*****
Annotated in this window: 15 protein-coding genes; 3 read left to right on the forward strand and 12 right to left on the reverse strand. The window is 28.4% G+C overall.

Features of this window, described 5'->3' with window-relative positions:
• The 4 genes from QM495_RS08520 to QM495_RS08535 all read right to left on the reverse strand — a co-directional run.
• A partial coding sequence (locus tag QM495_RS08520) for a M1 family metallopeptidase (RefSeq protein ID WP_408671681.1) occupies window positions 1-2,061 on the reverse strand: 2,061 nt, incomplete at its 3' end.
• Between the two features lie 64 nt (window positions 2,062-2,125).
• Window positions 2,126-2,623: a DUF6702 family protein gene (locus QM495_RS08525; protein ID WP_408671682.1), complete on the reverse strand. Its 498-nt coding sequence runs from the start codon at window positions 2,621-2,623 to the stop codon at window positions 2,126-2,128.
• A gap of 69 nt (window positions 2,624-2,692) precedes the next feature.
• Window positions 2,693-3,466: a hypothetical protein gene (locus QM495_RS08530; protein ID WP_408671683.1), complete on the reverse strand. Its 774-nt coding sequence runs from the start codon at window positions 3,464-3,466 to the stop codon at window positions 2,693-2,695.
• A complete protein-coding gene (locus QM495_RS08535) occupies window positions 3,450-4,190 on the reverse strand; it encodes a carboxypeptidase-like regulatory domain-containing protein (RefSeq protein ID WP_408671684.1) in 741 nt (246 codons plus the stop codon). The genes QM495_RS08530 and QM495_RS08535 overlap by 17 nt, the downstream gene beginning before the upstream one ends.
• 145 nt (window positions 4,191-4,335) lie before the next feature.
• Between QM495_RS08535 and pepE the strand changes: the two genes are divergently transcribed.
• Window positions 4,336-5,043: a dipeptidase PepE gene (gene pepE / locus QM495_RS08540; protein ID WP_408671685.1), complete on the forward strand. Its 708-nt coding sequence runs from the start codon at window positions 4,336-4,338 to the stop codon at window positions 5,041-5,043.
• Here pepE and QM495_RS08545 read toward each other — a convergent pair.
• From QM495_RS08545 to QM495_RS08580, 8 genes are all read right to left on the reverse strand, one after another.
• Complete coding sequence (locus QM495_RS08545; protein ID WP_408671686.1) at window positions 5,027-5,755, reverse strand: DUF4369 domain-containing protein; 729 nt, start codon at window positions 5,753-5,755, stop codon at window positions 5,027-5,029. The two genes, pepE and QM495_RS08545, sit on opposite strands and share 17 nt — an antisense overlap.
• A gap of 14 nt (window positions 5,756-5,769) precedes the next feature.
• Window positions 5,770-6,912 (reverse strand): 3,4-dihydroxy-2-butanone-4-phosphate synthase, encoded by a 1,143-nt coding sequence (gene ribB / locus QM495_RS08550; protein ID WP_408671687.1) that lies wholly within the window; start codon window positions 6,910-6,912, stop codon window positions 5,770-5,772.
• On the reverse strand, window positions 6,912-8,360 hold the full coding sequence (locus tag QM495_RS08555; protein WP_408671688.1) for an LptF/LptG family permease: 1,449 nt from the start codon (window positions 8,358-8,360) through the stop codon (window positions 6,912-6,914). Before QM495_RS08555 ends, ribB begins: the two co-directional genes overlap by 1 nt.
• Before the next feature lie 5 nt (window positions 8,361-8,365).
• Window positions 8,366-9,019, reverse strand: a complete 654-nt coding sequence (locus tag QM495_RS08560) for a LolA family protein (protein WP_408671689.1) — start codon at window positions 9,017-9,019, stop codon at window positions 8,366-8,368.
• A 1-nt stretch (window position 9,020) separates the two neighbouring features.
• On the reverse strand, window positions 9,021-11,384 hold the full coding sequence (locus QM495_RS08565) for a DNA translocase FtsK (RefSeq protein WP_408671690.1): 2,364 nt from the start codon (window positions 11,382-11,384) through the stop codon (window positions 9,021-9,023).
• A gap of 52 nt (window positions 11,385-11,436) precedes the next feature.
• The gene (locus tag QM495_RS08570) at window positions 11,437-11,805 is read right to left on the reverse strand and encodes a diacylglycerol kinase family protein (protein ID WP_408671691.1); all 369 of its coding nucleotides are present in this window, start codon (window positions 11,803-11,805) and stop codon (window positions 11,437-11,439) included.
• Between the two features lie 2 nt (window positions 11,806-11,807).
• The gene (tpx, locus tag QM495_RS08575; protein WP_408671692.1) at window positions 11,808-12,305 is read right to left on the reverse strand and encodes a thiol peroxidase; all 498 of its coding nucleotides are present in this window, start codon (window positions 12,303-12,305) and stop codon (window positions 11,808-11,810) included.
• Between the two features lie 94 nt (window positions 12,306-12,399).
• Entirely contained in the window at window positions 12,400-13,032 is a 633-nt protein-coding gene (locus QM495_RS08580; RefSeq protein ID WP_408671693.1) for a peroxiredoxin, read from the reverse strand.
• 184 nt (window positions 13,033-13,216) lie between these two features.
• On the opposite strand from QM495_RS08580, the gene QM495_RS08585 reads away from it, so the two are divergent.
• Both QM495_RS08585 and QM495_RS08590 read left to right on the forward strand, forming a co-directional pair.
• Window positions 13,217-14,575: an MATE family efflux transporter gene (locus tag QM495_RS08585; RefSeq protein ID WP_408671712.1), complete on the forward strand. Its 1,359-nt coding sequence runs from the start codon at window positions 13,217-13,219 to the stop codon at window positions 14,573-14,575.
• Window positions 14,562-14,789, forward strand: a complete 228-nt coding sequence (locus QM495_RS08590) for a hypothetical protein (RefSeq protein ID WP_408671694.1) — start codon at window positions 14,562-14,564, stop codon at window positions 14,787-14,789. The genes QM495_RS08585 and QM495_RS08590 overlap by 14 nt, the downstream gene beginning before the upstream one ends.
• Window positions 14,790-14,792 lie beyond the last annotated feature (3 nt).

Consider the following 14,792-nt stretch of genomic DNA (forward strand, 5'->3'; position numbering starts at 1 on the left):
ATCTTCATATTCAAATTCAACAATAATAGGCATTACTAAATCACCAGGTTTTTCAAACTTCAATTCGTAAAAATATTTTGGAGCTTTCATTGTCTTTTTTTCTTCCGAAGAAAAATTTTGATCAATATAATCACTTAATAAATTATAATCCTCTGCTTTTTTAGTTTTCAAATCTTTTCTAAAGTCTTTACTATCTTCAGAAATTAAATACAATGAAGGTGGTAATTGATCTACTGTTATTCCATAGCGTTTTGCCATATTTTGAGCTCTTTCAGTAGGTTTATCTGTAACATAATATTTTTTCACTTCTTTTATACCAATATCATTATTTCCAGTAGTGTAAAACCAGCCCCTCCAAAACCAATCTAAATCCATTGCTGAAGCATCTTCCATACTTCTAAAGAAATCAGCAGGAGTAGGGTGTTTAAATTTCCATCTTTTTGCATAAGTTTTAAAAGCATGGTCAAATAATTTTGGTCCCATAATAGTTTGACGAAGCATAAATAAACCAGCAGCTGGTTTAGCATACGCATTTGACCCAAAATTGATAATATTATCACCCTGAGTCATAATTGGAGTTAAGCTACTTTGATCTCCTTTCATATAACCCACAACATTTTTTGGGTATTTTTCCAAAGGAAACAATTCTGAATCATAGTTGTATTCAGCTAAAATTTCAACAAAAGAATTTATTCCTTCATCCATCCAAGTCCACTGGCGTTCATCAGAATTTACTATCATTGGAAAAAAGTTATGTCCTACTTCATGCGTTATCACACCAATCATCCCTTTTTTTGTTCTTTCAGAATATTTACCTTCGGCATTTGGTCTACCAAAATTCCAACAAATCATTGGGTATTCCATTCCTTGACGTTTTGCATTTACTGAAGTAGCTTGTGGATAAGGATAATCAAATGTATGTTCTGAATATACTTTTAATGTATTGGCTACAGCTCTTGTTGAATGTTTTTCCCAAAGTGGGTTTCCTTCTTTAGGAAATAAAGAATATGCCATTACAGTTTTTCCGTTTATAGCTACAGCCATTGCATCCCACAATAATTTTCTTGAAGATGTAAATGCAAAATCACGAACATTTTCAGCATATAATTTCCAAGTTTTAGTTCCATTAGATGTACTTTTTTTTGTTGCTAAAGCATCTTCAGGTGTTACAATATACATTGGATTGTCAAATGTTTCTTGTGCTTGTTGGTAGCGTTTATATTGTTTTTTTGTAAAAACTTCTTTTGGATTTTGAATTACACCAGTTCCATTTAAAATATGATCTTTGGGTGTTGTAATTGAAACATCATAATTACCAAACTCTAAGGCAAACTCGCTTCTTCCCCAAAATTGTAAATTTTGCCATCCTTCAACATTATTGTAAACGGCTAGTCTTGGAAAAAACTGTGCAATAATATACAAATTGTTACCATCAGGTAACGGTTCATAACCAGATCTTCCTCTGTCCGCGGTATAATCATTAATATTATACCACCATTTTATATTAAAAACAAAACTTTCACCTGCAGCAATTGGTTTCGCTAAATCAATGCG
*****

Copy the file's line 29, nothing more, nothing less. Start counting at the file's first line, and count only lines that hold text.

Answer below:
• 184 nt (window positions 13,033-13,216) lie between these two features.